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When Beans were the Food of Lust

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When Beans were the Food of Lust. / Evans, Jennifer.

In: BBC History Magazine, 04.2014, p. 45-47.

Research output: Contribution to specialist publicationArticle

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@misc{9906e25e8ec042649286f76208c73ef2,
title = "When Beans were the Food of Lust",
abstract = "Throughout early modern medical treatises and botanical works writers detailed a range of foods that filled the body with wind and so provoked lust. Some rather surprising foods were thought of in this way including parsnips and aubergines. John Parkinson, a botanist, wrote of them aubergines ( commonly known as madd apples) that ‘they breed much windinesse, and thereby peradventure bodily lust.’ Drawing on medical texts and popular literature, such as ballads, this article explains how beans, nuts and pulses were thought to enhance a flagging male libido and improve fertility.",
author = "Jennifer Evans",
year = "2014",
month = "4",
language = "English",
pages = "45--47",
journal = "BBC History Magazine",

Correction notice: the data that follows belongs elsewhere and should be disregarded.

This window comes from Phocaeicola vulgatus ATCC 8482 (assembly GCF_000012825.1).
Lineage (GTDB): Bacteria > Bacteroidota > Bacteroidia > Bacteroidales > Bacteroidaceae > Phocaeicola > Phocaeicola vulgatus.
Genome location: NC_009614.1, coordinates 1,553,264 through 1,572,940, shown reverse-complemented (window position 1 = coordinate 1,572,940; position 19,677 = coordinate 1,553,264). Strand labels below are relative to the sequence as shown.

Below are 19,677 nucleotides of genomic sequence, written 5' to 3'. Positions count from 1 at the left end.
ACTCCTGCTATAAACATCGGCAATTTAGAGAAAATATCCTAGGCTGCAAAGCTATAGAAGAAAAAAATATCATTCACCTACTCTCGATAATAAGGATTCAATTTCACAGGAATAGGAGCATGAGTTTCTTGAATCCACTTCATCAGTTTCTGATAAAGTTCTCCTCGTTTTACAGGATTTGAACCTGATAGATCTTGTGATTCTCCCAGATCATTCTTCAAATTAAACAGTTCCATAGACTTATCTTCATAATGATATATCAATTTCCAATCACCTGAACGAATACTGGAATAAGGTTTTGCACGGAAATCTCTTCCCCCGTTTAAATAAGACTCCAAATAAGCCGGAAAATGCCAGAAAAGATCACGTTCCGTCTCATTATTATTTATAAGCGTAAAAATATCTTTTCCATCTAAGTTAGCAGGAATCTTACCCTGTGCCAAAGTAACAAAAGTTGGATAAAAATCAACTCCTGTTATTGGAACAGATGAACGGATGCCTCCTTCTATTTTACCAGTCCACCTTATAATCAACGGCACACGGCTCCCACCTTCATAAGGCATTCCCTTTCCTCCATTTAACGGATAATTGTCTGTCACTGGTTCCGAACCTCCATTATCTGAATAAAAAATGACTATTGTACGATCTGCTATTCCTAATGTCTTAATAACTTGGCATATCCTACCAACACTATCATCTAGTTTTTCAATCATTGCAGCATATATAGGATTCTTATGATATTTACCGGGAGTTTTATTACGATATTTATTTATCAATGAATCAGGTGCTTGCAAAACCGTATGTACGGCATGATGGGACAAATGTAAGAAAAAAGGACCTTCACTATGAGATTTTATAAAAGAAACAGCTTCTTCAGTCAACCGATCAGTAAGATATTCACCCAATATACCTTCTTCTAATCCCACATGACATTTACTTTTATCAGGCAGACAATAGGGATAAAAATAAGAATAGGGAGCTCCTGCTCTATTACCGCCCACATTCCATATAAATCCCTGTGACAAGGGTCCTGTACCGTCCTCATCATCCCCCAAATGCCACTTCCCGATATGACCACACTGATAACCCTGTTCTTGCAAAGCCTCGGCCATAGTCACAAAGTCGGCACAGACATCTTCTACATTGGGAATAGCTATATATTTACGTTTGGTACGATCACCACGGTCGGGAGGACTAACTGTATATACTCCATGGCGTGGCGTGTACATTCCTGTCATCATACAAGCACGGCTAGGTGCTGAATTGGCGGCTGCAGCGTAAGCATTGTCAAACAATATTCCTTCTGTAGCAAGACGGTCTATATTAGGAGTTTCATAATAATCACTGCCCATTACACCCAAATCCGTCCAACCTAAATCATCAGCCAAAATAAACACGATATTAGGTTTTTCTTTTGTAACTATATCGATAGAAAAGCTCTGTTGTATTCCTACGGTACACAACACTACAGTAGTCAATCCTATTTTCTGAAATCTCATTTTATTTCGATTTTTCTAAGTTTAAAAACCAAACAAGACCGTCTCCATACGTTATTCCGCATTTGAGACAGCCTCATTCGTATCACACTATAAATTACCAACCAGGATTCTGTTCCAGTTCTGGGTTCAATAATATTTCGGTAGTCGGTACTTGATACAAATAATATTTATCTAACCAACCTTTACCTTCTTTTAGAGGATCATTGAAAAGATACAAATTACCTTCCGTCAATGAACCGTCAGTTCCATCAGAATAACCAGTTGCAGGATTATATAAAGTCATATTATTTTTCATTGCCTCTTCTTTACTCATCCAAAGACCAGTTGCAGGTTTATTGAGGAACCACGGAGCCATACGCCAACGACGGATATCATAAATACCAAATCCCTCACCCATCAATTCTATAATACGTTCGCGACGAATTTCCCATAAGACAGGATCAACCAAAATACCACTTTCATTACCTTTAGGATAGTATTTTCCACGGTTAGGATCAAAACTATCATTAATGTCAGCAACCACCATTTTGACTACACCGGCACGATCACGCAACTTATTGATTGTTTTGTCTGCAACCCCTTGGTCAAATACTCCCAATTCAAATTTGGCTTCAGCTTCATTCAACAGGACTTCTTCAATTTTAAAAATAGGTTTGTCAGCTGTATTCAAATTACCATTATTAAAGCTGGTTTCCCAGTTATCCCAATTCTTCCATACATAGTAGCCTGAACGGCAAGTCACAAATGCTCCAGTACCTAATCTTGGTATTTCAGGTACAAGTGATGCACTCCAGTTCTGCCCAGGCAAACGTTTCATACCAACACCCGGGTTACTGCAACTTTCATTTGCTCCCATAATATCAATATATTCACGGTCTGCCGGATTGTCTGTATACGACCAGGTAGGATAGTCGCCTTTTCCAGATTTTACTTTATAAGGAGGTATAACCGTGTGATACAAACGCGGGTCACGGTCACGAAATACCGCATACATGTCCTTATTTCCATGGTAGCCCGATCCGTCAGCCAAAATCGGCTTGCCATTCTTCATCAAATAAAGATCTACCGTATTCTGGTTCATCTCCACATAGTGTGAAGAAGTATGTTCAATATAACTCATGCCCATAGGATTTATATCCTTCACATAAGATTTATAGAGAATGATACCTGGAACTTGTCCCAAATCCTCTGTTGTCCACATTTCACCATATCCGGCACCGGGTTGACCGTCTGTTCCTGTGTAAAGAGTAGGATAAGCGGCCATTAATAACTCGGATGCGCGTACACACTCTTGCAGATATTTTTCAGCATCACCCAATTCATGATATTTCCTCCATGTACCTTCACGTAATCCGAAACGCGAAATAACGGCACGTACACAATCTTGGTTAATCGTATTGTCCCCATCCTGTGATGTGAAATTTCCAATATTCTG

issn = "1469-8552",

}

RIS

TY - GEN

T1 - When Beans were the Food of Lust

AU - Evans, Jennifer

PY - 2014/4

Y1 - 2014/4

N2 - Throughout early modern medical treatises and botanical works writers detailed a range of foods that filled the body with wind and so provoked lust. Some rather surprising foods were thought of in this way including parsnips and aubergines. John Parkinson, a botanist, wrote of them aubergines ( commonly known as madd apples) that ‘they breed much windinesse, and thereby peradventure bodily lust.’ Drawing on medical texts and popular literature, such as ballads, this article explains how beans, nuts and pulses were thought to enhance a flagging male libido and improve fertility.

AB - Throughout early modern medical treatises and botanical works writers detailed a range of foods that filled the body with wind and so provoked lust. Some rather surprising foods were thought of in this way including parsnips and aubergines. John Parkinson, a botanist, wrote of them aubergines ( commonly known as madd apples) that ‘they breed much windinesse, and thereby peradventure bodily lust.’ Drawing on medical texts and popular literature, such as ballads, this article explains how beans, nuts and pulses were thought to enhance a flagging male libido and improve fertility.

M3 - Article

SP - 45

EP - 47

JO - BBC History Magazine

JF - BBC History Magazine

SN - 1469-8552

ER -